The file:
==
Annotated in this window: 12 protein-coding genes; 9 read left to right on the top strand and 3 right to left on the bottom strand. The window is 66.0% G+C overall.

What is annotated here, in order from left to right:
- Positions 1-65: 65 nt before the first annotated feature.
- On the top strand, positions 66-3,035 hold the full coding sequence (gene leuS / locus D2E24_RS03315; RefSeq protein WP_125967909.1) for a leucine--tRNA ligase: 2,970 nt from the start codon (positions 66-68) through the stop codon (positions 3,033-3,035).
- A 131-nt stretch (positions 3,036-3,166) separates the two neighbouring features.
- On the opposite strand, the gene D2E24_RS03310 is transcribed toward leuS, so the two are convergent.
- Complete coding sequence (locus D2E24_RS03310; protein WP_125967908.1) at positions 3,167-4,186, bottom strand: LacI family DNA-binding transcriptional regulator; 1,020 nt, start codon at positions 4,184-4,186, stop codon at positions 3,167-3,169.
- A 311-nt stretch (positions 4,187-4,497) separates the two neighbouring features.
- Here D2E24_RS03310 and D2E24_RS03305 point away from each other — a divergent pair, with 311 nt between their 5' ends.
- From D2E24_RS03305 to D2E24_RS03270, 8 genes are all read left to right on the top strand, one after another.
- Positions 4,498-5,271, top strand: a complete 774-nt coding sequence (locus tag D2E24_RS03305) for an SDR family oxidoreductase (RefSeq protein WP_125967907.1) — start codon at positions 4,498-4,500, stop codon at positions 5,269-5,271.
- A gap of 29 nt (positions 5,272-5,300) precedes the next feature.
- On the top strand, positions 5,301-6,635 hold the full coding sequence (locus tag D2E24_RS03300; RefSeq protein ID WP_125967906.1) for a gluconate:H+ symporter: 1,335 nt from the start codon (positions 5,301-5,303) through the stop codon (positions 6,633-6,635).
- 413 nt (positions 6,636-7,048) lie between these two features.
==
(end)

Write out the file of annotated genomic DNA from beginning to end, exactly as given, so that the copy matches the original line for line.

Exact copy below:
Annotated in this window: 12 protein-coding genes; 9 read left to right on the top strand and 3 right to left on the bottom strand. The window is 66.0% G+C overall.

What is annotated here, in order from left to right:
- Positions 1-65: 65 nt before the first annotated feature.
- On the top strand, positions 66-3,035 hold the full coding sequence (gene leuS / locus D2E24_RS03315; RefSeq protein WP_125967909.1) for a leucine--tRNA ligase: 2,970 nt from the start codon (positions 66-68) through the stop codon (positions 3,033-3,035).
- A 131-nt stretch (positions 3,036-3,166) separates the two neighbouring features.
- On the opposite strand, the gene D2E24_RS03310 is transcribed toward leuS, so the two are convergent.
- Complete coding sequence (locus D2E24_RS03310; protein WP_125967908.1) at positions 3,167-4,186, bottom strand: LacI family DNA-binding transcriptional regulator; 1,020 nt, start codon at positions 4,184-4,186, stop codon at positions 3,167-3,169.
- A 311-nt stretch (positions 4,187-4,497) separates the two neighbouring features.
- Here D2E24_RS03310 and D2E24_RS03305 point away from each other — a divergent pair, with 311 nt between their 5' ends.
- From D2E24_RS03305 to D2E24_RS03270, 8 genes are all read left to right on the top strand, one after another.
- Positions 4,498-5,271, top strand: a complete 774-nt coding sequence (locus tag D2E24_RS03305) for an SDR family oxidoreductase (RefSeq protein WP_125967907.1) — start codon at positions 4,498-4,500, stop codon at positions 5,269-5,271.
- A gap of 29 nt (positions 5,272-5,300) precedes the next feature.
- On the top strand, positions 5,301-6,635 hold the full coding sequence (locus tag D2E24_RS03300; RefSeq protein ID WP_125967906.1) for a gluconate:H+ symporter: 1,335 nt from the start codon (positions 5,301-5,303) through the stop codon (positions 6,633-6,635).
- 413 nt (positions 6,636-7,048) lie between these two features.